of the participants.
volunteers have many different backgrounds, interests,
careers and reasons for volunteering," said CEO
James Ruth. "Because of this diversity, they bring
an array of experience and expertise to their roles
and enhance our existing services and programs.
I commend them all for their generosity and dedication."
||ounty Executive Officer James
D. Ruth has appointed Edward Corser as Deputy CEO/Chief
Financial Officer (CFO). Corser follows Interim
CFO Fred Branca who has served in that position
|for the last 12 months. Corser will
begin work on May 17.
Corser has previously worked for the City of Los Angeles
as Assistant City Administrative Officer where he helped
manage the City’s budget. Most recently, he was
Finance Director for the County of Riverside. While at
Riverside County, Corser led the long-range financial
planning, prepared and administered the annual budget,
and managed the debt issuance program. In addition, he
worked with and supervised various department managers.
|Corser has more than
37 years of experience in the field of public
policy, finance/budget and administration.
He received both a bachelor’s degree
in political science and public administration
as well as a master’s degree in public
administration from the University of Southern
“Selecting a talented
and experienced candidate for this position
is the cornerstone of effective, financial
management for the County,” said Ruth.
“In these challenging times we are particularly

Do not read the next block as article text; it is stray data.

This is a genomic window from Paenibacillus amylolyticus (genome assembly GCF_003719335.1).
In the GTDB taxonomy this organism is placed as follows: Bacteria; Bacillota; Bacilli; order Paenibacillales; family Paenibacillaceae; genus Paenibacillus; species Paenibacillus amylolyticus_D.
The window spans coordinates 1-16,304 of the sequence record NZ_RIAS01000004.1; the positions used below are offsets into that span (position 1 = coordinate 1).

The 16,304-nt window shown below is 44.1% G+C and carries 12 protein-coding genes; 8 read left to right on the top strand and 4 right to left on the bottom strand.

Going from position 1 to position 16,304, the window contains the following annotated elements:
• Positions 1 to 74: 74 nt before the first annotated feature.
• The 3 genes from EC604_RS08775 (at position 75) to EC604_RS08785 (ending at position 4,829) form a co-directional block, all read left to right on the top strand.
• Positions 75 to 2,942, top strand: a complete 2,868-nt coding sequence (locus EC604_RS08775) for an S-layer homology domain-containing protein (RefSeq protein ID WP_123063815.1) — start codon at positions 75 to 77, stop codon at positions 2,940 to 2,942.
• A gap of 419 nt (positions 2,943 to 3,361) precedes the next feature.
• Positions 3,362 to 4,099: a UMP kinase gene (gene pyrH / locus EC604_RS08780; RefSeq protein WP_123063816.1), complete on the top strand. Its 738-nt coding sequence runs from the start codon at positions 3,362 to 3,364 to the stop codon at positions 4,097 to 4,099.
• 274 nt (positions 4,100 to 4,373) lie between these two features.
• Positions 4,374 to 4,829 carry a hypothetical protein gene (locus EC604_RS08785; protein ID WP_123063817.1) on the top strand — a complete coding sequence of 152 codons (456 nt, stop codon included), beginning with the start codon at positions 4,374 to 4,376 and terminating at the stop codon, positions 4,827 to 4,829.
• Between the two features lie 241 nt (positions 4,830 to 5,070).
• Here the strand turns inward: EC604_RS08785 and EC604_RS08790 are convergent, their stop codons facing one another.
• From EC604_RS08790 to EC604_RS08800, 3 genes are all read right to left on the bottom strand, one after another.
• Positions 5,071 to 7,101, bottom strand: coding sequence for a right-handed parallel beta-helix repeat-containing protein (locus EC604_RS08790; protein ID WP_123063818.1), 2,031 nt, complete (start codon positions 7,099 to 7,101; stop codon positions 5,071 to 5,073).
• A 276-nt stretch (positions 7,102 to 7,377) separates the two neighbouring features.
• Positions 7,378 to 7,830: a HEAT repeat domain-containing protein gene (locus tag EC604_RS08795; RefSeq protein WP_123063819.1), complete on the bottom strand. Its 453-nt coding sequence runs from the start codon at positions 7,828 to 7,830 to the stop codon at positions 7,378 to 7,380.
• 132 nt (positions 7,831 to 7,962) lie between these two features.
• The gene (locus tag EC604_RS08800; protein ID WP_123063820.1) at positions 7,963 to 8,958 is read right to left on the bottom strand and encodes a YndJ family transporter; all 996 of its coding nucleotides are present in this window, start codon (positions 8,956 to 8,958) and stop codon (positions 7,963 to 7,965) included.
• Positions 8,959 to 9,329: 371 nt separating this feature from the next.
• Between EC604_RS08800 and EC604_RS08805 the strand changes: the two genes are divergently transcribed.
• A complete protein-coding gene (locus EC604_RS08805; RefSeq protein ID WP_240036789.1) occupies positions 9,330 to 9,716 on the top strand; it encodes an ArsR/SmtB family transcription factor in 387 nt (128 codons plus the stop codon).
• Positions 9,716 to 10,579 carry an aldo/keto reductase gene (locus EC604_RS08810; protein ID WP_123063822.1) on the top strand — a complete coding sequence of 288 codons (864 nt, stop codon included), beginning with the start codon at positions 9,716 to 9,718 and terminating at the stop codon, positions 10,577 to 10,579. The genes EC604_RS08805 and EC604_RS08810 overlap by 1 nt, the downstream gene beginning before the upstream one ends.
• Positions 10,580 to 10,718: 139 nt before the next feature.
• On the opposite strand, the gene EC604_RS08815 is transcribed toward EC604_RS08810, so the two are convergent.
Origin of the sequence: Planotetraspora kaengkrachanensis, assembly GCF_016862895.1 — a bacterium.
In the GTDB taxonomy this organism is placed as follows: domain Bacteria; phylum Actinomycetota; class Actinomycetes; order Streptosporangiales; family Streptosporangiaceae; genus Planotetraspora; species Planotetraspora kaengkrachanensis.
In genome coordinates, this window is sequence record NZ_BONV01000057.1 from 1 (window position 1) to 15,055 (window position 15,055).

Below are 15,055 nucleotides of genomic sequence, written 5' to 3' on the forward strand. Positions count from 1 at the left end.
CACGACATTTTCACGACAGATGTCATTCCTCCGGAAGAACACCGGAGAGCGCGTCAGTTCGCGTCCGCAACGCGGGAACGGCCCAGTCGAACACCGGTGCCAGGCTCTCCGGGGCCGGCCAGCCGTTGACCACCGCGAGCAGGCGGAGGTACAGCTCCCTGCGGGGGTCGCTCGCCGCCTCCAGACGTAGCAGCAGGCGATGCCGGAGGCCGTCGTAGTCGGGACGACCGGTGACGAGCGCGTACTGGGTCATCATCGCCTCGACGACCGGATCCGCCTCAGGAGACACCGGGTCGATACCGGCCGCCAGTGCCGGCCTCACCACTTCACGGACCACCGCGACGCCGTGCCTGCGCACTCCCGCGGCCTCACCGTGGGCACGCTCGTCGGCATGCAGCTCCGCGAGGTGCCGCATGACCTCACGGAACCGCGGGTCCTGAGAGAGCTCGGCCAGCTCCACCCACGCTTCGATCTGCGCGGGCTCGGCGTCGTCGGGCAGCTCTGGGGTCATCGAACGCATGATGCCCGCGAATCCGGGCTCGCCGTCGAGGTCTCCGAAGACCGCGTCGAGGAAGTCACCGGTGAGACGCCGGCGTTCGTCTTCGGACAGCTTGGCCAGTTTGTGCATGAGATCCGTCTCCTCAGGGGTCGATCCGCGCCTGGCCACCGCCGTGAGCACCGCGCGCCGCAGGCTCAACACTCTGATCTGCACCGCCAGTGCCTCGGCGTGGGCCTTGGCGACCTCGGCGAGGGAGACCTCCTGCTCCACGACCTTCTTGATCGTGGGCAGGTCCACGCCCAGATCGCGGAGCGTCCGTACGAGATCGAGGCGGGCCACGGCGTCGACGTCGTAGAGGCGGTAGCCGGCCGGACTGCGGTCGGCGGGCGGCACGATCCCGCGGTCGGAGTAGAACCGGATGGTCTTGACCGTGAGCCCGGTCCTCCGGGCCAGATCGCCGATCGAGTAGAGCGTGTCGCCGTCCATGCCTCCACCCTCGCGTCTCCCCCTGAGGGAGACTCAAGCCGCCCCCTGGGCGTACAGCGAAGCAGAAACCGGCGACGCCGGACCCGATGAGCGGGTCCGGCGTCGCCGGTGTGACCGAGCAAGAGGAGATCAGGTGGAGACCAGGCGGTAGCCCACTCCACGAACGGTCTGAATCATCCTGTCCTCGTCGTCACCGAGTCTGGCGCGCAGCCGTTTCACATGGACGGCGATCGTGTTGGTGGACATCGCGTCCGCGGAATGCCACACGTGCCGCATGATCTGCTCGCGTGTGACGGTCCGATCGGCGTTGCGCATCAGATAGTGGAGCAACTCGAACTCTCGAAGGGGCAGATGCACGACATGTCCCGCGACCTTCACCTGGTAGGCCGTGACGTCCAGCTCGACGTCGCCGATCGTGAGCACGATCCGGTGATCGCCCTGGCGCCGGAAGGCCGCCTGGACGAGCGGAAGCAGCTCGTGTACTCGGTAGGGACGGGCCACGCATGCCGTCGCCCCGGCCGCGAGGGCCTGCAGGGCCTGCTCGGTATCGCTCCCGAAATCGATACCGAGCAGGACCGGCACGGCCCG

fortunate to have a professional like Ed joining
our team. Fred Branca has been a stand-out
performer. He did exceptional work at SSA
and then agreed to help us in the CFO’s
spot. As Fred gets ready to retire, I’m
confident that Ed Corser will bring strength
to our organization and be a real asset.”
Are there any plans to develop a system
of equal opportunity for all managers
to be selected for the Leadership Academy?
The Leadership Academy is a long-range
tool that will be used to develop the
County’s future leaders. The current
class ends June 11, and another will
start shortly thereafter. Contact your
manager to express interest in participating.
If you have questions about the future
of the County, a suggestion about providing
service more efficiently or an idea
that improves customer service, send
it along to this regular feature in
your new, online County employee newsletter.
All questions and suggestions will be
reviewed by CEO staff and shared with
the appropriate department. CEO Jim
Ruth will respond in this newsletter
to the most representative ones.
All questions must be signed, but names
will not be printed in the newsletter.
You may submit items by email to firstname.lastname@example.org.
You may also fax to 714.796.8426 or
pony to County Connection, third floor,
Hall of Administration. Read the next
issue of County Connection for the first
Ask the CEO.